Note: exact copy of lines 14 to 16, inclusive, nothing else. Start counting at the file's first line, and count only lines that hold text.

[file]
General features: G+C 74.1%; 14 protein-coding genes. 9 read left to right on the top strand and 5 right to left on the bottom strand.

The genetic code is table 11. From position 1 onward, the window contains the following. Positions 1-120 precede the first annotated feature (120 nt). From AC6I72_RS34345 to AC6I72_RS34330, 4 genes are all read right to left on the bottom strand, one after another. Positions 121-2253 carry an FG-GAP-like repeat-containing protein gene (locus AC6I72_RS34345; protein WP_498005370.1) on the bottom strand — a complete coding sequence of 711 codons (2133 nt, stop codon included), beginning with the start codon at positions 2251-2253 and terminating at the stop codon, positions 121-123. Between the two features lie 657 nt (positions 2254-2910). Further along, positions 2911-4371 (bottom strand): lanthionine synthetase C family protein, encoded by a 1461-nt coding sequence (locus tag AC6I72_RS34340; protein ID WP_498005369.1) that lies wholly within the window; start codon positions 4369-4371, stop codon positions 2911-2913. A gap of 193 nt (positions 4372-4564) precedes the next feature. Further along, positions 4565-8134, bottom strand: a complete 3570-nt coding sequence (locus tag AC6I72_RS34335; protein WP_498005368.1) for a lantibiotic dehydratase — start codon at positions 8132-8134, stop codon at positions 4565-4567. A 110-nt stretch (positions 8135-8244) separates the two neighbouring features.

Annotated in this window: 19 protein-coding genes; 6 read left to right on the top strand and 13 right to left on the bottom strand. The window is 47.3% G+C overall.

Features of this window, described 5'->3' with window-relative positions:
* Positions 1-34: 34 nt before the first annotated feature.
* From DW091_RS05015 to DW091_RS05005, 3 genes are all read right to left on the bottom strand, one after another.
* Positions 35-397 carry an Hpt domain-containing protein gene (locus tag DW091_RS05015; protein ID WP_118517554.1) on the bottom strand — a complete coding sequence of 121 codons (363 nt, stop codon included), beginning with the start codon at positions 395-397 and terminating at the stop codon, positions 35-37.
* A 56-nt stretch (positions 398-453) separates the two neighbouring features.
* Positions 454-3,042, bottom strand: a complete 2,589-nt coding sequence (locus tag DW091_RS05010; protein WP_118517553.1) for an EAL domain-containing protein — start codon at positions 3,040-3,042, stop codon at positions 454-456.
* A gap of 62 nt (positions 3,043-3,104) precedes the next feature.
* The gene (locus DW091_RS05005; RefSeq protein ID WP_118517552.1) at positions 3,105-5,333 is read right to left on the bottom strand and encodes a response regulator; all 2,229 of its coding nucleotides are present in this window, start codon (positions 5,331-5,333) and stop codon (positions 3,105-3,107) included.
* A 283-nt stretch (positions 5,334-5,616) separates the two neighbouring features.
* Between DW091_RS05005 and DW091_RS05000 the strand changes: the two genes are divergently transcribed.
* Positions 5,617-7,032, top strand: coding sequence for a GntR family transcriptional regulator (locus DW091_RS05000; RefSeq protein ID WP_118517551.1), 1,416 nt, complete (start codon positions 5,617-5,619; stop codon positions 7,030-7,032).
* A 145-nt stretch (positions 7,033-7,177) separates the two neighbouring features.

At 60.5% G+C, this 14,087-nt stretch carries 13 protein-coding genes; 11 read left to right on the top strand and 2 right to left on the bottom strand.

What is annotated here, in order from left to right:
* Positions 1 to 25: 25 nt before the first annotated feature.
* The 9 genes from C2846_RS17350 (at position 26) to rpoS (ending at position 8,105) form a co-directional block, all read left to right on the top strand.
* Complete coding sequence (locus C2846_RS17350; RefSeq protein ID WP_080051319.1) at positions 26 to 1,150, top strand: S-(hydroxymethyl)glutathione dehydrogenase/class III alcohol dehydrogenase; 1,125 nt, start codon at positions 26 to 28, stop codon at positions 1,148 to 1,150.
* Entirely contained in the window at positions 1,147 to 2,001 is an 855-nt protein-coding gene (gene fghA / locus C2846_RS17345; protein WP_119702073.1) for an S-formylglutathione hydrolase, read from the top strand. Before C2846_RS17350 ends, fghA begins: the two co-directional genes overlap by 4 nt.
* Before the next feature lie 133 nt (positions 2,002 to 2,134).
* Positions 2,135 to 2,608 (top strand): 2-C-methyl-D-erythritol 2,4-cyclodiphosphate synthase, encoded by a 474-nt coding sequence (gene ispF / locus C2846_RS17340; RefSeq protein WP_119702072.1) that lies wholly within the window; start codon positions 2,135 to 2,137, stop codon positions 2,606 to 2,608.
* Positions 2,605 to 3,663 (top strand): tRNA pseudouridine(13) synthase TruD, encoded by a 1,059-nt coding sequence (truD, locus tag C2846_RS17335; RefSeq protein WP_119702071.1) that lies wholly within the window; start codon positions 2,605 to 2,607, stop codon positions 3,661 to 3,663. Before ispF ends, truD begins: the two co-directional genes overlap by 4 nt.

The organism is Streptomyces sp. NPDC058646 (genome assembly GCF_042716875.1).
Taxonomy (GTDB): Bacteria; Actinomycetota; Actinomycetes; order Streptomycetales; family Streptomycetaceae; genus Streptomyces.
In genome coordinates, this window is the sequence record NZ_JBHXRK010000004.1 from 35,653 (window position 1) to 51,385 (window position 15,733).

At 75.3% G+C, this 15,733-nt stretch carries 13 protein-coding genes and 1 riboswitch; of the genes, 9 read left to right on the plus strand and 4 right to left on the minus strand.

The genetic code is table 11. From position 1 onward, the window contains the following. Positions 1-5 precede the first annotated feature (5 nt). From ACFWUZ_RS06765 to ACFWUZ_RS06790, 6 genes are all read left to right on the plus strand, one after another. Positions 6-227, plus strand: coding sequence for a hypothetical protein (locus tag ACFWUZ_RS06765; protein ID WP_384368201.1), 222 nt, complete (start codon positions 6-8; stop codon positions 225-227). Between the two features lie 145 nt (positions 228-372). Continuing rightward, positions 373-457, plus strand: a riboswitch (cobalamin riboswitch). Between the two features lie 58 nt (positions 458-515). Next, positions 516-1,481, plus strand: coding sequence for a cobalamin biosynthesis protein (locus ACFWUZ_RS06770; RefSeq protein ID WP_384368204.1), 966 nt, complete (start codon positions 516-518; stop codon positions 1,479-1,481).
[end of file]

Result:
* Positions 5,617-7,032, top strand: coding sequence for a GntR family transcriptional regulator (locus DW091_RS05000; RefSeq protein ID WP_118517551.1), 1,416 nt, complete (start codon positions 5,617-5,619; stop codon positions 7,030-7,032).
* A 145-nt stretch (positions 7,033-7,177) separates the two neighbouring features.

At 60.5% G+C, this 14,087-nt stretch carries 13 protein-coding genes; 11 read left to right on the top strand and 2 right to left on the bottom strand.